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The Spirit


Robert Kaplan’s Atlantic article on the B-2 is an embarassment, both for himself and for the Air Force personnel that he interviewed. It’s all fine and well to find a particular kind of military hardware appealing, but Kaplan’s enthusiasm for the B-2 leads him to make laughably idiotic assertions about its capabilities and effect, and to produce what can only be referred to as an extended mash-note for its operators. Indeed, I feel kind of bad for “Nuke” and “Genghis”, a pair of B-2 pilots that Kaplan spoke with:

Nuke and Genghis are both of average height, with taut bodies–Price weighs only 126 pounds–and tense expressions. Their physiques match their quiet, precise personalities.

After detailing the faith and physiques of the pilots, Kaplan goes on to spout the most ridiculous nonsense about the capacity of the aircraft.

The 1999 conflict represented a breakthrough for the Air Force: Rather than a multiplane carpet-bombing strategy, we deployed just a few B-2s, each one hitting multiple targets with the superaccuracy of a fighter jet. Suddenly, aerial warfare was no longer about how many planes were needed to take out a big target, but about how many targets could be taken out with a single plane. The conflict in Kosovo also demonstrated that technology could permit the waging of limited wars. The B-2 allowed President Bill Clinton, who had little appetite for incurring casualties in a humanitarian intervention, to launch strikes with minimal risk to the pilots.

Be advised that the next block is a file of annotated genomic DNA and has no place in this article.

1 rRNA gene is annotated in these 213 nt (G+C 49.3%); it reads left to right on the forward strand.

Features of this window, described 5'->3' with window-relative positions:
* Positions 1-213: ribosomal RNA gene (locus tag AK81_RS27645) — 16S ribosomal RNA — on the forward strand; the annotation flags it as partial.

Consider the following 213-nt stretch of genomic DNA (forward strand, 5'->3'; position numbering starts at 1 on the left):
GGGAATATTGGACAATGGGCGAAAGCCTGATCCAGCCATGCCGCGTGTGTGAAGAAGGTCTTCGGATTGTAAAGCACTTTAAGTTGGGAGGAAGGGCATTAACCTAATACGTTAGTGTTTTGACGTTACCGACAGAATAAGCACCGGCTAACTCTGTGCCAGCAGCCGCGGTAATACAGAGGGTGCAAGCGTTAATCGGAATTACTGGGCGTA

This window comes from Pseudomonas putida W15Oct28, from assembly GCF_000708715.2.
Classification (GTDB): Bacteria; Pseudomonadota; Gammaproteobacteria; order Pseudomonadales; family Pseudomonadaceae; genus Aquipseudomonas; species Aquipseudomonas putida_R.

Well, that, and we also used tremendous numbers of fighter and attack aircraft to hit targets repeatedly all over the country. Our B-2-less allies joined in with airstrikes of their own. Indeed, in the Kosovo Campaign we learned that the largest and most powerful military alliance ever created could successfully coerce a country of eleven million after just seventy-eight days of bombing and the threat of a ground invasion. Air power has truly come of age, I suppose.